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Dark blue icons of video game controllers on a light blue background
Image credit: Eurogamer

Every one of my Sundays between mid-August and early February consists of waking up at or around 11am, catching the pre-pre-game and the pre-game show, and lazing out by watching almost 11 hours of grown men pummel each other to bits all while attempting to carry, throw and kick a ball into and towards the opponent's goal area.

When a Nintendo64 happened to appear underneath my Christmas tree way back when, the game that had a near-permanent residence in the cartridge slot was Madden 64. Of course, all subsequent iterations in the series became automatic purchases as well, rationalised as doing my civic duty, supporting the sport created by Americans, for Americans. It's a sport with the chutzpah to take the universally known moniker of "football," as in soccer, and redefine it for us Yankees.

With that said, Backbreaker is a passive attempt at recreating the spirit of the sport on a gaming console. The atmosphere and gameplay - save for the use of NaturalMotion physics - are non-existent, the controls are all over the place, and P.O.D.'s Here Comes the Boom, the official song of every single kick-off, plays so often you'll want to go OJ Simpson on your game unit.

It's also a shame that the judicial proceedings challenging the NFL's exclusivity deal with Electronic Arts are taking so long to shake out, because Backbreaker could have used some of the League's well-established motifs (and real players!) to bring some colour to the action. Alas, you're left to play what amounts to an exhausting, half-baked experiment with features, for the most part, done better by the Madden series.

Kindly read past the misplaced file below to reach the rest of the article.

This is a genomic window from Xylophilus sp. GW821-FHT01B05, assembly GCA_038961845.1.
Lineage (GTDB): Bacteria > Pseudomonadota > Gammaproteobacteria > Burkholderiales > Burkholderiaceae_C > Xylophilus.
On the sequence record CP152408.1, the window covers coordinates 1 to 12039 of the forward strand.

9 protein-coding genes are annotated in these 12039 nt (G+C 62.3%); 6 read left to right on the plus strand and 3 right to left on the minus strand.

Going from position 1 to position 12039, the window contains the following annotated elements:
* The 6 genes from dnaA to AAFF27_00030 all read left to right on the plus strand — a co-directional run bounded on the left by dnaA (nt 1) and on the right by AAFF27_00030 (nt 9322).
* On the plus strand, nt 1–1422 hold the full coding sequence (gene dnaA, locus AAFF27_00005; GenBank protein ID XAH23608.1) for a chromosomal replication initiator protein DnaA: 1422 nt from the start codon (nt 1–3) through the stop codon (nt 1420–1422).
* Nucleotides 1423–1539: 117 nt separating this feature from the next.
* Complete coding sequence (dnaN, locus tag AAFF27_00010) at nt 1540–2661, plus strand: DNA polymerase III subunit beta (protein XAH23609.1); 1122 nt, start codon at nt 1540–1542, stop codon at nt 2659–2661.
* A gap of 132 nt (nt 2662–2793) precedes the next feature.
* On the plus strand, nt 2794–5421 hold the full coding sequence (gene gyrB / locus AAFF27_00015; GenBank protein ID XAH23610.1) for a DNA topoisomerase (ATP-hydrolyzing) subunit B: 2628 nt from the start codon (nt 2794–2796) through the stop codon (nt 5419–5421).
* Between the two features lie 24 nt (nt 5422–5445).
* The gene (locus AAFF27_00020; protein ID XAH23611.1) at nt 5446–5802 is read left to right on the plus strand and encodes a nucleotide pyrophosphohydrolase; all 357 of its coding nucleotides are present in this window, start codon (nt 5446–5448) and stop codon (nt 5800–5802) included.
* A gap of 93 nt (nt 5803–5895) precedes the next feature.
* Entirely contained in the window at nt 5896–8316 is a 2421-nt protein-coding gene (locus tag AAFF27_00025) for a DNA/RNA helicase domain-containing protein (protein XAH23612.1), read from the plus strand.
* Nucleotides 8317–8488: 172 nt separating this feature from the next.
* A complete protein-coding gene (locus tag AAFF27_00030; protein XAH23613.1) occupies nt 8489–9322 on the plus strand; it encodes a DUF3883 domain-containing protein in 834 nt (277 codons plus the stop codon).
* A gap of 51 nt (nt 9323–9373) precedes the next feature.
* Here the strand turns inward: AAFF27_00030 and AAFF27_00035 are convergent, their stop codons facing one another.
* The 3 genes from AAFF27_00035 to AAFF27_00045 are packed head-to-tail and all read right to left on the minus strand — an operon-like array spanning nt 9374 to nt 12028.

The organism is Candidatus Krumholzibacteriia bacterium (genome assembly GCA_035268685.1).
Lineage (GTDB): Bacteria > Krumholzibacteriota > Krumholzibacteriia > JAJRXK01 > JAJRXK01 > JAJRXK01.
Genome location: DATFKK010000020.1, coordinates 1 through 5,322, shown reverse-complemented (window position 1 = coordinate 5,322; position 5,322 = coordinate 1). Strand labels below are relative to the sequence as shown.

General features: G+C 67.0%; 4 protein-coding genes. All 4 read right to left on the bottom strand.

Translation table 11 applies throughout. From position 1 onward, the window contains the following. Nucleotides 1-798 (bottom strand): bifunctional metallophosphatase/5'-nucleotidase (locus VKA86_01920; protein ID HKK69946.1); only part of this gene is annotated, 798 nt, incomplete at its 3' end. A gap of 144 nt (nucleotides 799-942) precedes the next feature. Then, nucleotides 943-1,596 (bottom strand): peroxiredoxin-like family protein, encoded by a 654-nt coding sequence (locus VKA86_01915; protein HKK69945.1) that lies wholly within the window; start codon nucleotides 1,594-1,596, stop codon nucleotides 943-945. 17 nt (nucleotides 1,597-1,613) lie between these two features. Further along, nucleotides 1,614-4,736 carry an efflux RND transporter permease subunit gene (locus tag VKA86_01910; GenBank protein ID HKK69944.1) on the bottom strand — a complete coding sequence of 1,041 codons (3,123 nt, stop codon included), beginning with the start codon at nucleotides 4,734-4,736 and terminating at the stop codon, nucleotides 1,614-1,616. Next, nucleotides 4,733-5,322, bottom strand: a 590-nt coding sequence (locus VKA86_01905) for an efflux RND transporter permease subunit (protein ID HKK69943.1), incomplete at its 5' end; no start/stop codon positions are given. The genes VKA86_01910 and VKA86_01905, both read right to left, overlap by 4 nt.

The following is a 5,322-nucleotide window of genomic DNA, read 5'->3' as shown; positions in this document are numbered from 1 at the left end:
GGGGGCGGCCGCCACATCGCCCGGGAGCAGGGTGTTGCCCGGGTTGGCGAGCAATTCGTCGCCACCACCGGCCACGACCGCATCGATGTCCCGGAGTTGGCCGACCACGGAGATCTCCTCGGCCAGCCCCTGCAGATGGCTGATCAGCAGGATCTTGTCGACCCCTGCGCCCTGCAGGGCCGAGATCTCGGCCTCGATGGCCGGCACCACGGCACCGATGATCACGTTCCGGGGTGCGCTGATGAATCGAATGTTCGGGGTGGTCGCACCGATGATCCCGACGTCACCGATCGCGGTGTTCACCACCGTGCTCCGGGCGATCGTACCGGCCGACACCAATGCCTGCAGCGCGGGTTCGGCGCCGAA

Cataracts had really started to interfere with Terry's long-ball game.

That's ironic, because during the game's development cycle Backbreaker's makers have effervesced with pride over their nascent creation, saying that it would finally take Madden down a notch and usher in a new generation of football games relying on the NaturalMotion physics engine - which, for the most part, is actually an interesting feature.

Players are no longer subject to a limited number of canned animations that eventually become repetitive. Like snowflakes, each tackle is different and, during my review sessions, delivering and receiving unique crushing blows was the best part of the whole experience. There is a future for this technology in sports gaming and hopefully other developers will take a long look at it in future, if they haven't already.

However, upon further examination things begin ripping apart at the seams. The Training Camp mode is a near-mandatory stop because Backbreaker uses a wholly different control set than what you'll find in the Madden series. Instead of using your controller's buttons, the majority of your players' actions will be controlled by transitioning in and out of "focus" and "aggressive" modes which increase their speed and throw accuracy and allow them to absorb hits to keep on slugging along the pitch. For example, your quarterback in focus mode will be able to lead and hit his receivers better, but the camera closes in on the action and increases his blind spot. 

Unfortunately, this also happens on the defensive side - which is ridiculous considering, for example, that a corner must be able to see more of the field to execute their defensive strategy better, not less. Furthermore, the action on the field is fast and furious, making the need to fumble around with entering and exiting modes to keep up impractical.

[Correction: Since this review was published, it has been pointed out that this section is unclear and could be misleading. When playing defense, it is "aggressive mode", not "focus mode", which causes a narrowing of the view. It was the need to switch between these two modes which our reviewer found impractical when playing defense. -Ed.]